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The waterfall hunter

By on July 26, 2021 in Outdoor Fun with 0 Comments
Rainbow Falls makes a joyous 312-foot leap at the headwaters of Lake Chelan.

Most NCW waterfalls are easy to find, but may take some work to get to

By Alan Moen

Even since I was a kid, I’ve been fascinated by waterfalls.

The sight of a river or stream taking its leap of faith over a cliff, turning lovely as it descends in plumes of white, throwing spray and thunder into the air before it crashes into rocks, pools and mist below has always been magical to me.

And so, growing up in waterfall-rich western Washington, I’ve always sought out waterfalls in the Cascade and Olympic Mountains, in the United States and even all over the world.

I’ve seen Niagara Falls in the U.S., 974-foot Staubbach Falls in Switzerland, too many waterfalls in Norway to count, and once traveled high into the Drankensberg Mountains of South Africa on a misty, rainy day to try to get a glimpse of Tugela Falls, at 3,110 feet the second tallest waterfall in the world. (Angel Falls, the tallest, located in the dense jungle of Venezuela, South America, has still eluded me.)

Washington State is blessed with some great waterfalls for the waterfall hunter.

Most, not surprisingly, are found on the wetter western side of the Cascade Mountains. From easily accessible Snoqualmie Falls and Wallace Falls near Gold Bar to Comet Falls in Mount Rainier National Park.

In the Enchanted Valley of the Quinault River in Olympic National Park, reached only by a 16-mile trail, dozens of waterfalls pour hundreds of feet down a high mountain wall into a verdant meadow below.

Drury Falls

But north central Washington also has its share of waterfalls, and most are fairly easy to visit.

The tallest is Drury Falls in Tumwater Canyon, quite visible from near The Alps candy store on Highway 2. Here from near the top of Icicle Ridge, waters take an airy plunge of 520 feet off a granite ledge into a deep gorge. Counting the cascades beneath the main falls, the total drop is approximately 1,200 feet.

Fed primarily by snowmelt, the falls diminishes greatly in summer, and turns into a giant column of ice in winter, beckoning the boldest of climbers. Unfortunately, access to the falls is limited to a long hike up Icicle Ridge or a strenuous bushwhack up the gorge after crossing the river below.

Rainbow Falls

Rainbow Falls, another tall and impressive waterfall, lies at the headwaters of Lake Chelan about three miles above Stehekin, which can only be reached by boat.

A short bicycle or bus ride provides easy access to the 312-foot falls on Rainbow Creek, which has a large parking area beneath. A new trail to the left of the parking area allows visitors to take a short hike up to the bottom of the falls for better views.

Alan Moen at Silver Falls, likely the most popular local falls to visit.

Silver Falls

Even closer to civilization, 140-foot Silver Falls is located 29.5 miles up the Entiat River Road between Wenatchee and Chelan, and is definitely the most popular waterfall to visit in the area.

Just past the Silver falls campground is a large parking lot. Take the well-marked family-friendly trail through the shady pine forest directly across the road to see the falls.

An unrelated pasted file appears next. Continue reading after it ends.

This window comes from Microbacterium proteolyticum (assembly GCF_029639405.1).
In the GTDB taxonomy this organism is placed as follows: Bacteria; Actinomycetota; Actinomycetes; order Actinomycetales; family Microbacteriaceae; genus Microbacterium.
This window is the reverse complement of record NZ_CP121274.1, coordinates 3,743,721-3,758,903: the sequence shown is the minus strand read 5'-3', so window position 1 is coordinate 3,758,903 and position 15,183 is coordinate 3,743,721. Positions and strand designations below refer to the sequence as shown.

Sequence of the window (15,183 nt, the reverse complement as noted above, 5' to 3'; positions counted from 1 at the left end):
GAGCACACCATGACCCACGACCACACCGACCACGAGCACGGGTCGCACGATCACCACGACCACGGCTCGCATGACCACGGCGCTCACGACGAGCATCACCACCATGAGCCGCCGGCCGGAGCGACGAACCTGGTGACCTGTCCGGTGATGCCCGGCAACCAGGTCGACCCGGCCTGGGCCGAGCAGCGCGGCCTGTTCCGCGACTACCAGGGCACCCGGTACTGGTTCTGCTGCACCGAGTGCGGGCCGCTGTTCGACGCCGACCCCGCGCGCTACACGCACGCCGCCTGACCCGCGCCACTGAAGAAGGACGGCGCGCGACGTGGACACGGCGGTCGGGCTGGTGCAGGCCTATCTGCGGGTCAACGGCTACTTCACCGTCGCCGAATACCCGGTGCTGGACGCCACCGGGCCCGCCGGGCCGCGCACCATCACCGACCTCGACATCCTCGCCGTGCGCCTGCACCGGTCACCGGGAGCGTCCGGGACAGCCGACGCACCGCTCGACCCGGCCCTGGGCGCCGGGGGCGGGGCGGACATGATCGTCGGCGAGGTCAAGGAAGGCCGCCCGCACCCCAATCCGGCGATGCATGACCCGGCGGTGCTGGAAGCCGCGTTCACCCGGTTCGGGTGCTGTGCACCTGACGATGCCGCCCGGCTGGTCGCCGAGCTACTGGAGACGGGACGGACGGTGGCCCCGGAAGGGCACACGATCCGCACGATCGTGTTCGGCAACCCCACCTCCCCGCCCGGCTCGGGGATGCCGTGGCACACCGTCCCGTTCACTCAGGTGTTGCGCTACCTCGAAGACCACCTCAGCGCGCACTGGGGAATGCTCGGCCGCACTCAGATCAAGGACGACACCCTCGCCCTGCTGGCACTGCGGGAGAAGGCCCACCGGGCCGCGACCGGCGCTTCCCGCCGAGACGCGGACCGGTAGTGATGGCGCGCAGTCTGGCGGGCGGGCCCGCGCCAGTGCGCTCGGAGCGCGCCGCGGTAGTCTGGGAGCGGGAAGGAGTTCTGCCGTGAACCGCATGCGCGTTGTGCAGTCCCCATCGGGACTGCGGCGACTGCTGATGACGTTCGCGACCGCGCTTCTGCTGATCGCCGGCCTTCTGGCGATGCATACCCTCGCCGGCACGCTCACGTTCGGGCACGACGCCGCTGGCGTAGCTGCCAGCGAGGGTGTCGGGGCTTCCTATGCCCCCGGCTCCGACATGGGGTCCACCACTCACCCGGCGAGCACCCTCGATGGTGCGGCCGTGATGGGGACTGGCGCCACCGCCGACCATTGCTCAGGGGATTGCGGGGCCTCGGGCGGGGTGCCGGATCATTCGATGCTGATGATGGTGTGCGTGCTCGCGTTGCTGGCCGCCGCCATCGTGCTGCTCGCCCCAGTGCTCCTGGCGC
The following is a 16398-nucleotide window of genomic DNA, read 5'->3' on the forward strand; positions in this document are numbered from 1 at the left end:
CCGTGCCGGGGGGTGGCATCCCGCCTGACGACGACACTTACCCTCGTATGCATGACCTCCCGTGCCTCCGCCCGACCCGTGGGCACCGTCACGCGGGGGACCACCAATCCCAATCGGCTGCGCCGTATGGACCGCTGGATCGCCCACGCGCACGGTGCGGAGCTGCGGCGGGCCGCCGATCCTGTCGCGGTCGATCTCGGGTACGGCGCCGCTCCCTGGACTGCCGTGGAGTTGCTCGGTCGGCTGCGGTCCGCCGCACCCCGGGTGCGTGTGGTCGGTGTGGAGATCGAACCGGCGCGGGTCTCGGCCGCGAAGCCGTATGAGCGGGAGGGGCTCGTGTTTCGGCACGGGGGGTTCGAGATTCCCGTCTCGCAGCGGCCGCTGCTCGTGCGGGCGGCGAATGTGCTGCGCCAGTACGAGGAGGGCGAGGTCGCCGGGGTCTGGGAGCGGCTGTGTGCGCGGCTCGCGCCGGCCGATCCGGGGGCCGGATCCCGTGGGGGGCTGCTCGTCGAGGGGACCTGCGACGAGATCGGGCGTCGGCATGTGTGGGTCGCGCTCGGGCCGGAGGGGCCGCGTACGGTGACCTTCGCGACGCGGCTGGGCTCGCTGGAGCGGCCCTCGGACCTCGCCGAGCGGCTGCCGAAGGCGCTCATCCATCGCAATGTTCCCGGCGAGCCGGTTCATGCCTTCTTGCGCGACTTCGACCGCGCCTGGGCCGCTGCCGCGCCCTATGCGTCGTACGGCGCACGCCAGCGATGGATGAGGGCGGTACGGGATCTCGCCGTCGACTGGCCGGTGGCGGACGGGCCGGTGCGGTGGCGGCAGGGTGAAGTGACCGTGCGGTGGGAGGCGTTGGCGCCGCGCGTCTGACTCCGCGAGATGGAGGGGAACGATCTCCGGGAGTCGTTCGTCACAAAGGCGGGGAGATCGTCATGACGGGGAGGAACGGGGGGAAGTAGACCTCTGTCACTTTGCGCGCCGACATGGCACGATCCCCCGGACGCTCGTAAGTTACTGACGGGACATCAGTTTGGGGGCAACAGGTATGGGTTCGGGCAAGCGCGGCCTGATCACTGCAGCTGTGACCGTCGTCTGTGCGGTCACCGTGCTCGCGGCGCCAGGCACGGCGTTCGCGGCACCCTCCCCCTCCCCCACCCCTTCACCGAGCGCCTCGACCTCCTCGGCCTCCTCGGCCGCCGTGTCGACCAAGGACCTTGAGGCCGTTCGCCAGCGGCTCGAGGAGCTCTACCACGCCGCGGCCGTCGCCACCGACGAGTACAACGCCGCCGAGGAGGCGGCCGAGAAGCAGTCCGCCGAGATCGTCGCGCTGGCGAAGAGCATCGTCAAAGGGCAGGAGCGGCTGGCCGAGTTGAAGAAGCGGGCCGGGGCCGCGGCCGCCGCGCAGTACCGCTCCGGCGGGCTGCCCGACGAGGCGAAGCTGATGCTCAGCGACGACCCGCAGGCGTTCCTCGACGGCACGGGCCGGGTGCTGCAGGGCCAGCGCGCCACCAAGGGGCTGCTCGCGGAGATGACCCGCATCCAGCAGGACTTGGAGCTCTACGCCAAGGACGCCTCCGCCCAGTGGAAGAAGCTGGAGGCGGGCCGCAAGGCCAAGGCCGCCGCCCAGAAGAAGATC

The short but steep rail climbs up along Silver creek, much of it following stone steps and somewhat rickety guardrails put in by the CCC back in the 1930s.

It splits in a short distance near a bridge. Take the right hand fork, ascending to view the dramatic 50-foot plunge of the lower falls. Although you can scramble off-trail over wet rocks to stand close beneath the falling water, this is slippery, somewhat dangerous and is not recommended.

Above the lower falls, the trail continues upwards and veers right across and open slope, where burnt trees show the damage done by a 2016 wildfire that burned right through the falls area, even destroying bridges over the creek. Finally the trail returns to the creek and climbs to a new wooden bridge that spans it where the tumbling waters begin their descent.

Crossing the bridge, the trail continues steeply down to the right, following switchbacks with more views of the falls, and eventually joins the other trail below to complete the 1.7-mile loop.

The popularity of he Silver Falls Trail can make it very crowded, as it was particularly during the height of the recent pandemic, especially on weekends. Still, it’s a great place to go on a hot summer day, where the cool falling waters provide a welcome respite from the heat.

Ancient Lakes Falls

Dry coulee country is hardly where you would expect to find waterfalls, but waterfall hunters should not miss the several high waterfalls surrounding the Ancient Lakes near Quincy.

The most dramatic of them is located at the very end of the three lower lakes, a 100-foot cascade that begs for a closer look.

Unlike other waterfalls in the area, it does not dry up in summer.

The falls can be reached by taking the lower two-mile trail to the lakes and scrambling around the upper lake either on the left (recommended) or the right, crossing the stream at the bottom of the falls and ascending a long scree slope to the top. 

More small waterfalls await in the basin above, and even more lakes as well.

Happy waterfall hunting!

Longtime waterfall hunter Alan Moen lives in the Entiat Valley.   

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